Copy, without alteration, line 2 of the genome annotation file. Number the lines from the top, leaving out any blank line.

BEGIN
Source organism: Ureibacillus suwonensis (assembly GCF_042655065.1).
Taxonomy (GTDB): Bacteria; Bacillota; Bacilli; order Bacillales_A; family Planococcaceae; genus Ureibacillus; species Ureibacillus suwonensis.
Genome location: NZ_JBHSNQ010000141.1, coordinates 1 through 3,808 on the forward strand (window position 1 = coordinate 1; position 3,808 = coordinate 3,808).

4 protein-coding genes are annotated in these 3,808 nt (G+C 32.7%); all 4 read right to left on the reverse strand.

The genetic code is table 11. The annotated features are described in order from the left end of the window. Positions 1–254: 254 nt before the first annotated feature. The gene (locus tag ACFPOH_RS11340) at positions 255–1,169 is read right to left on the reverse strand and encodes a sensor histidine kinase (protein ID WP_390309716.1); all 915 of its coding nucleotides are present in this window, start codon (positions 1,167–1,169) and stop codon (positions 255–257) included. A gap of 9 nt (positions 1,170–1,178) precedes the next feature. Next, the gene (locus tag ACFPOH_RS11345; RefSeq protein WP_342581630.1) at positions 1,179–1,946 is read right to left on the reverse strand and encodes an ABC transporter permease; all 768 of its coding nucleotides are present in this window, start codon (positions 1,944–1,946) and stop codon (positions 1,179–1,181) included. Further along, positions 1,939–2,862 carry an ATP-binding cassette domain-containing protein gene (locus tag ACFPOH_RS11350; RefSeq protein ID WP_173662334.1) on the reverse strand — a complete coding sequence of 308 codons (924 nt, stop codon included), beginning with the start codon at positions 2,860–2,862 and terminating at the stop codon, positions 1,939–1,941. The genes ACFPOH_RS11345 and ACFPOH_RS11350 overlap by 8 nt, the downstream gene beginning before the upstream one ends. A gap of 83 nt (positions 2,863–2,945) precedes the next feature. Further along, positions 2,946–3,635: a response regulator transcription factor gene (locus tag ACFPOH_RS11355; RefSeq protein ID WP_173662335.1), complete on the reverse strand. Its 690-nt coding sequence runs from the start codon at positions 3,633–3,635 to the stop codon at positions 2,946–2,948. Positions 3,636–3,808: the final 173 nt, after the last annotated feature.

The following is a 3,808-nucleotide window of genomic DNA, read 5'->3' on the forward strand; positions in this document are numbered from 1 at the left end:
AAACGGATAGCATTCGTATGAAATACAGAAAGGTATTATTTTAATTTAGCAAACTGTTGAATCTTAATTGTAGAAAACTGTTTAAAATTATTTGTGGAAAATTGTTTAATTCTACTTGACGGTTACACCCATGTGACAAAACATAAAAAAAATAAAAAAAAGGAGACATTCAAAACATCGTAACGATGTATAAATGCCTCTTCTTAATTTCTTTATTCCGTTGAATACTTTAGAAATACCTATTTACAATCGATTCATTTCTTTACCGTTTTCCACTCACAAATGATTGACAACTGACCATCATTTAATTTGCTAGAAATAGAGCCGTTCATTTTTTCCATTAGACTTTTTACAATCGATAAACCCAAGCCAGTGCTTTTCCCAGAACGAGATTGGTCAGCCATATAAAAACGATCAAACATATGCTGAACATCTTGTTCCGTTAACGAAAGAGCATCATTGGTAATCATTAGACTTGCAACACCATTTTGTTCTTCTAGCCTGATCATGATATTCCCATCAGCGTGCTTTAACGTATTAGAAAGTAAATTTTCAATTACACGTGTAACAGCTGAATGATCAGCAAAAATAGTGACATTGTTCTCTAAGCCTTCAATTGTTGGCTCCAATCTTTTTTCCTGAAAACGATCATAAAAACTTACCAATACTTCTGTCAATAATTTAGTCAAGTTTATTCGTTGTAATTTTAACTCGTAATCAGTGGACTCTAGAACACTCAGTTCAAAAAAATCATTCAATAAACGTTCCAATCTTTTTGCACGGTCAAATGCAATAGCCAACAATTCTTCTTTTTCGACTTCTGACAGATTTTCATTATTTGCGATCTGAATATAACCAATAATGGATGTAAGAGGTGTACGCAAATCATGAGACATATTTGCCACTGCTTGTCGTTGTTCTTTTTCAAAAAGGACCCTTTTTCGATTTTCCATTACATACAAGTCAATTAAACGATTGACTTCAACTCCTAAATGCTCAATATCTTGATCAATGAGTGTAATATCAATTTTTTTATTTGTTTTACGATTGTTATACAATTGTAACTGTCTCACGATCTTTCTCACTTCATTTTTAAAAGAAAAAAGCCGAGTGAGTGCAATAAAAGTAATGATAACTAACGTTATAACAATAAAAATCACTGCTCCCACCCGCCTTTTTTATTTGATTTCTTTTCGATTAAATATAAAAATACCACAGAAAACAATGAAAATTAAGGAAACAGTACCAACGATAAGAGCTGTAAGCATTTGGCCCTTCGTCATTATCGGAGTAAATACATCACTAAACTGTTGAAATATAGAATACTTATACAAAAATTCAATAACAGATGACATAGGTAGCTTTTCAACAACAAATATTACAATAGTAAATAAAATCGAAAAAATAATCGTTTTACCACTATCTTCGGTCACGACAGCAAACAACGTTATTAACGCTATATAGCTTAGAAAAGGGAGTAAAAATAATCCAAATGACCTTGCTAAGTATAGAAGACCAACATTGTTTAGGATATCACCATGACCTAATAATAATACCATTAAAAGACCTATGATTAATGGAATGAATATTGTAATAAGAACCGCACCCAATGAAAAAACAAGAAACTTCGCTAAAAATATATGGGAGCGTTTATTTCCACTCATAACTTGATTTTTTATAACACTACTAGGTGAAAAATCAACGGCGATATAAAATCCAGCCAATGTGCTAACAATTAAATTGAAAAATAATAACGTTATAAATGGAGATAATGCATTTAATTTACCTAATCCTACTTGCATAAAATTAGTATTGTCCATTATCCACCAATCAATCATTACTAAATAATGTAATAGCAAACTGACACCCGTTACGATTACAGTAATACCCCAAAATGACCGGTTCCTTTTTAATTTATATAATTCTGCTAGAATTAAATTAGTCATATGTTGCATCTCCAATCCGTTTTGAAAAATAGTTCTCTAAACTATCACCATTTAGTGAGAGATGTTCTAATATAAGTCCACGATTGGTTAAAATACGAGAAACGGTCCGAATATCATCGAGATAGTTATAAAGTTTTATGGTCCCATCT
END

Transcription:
Taxonomy (GTDB): Bacteria; Bacillota; Bacilli; order Bacillales_A; family Planococcaceae; genus Ureibacillus; species Ureibacillus suwonensis.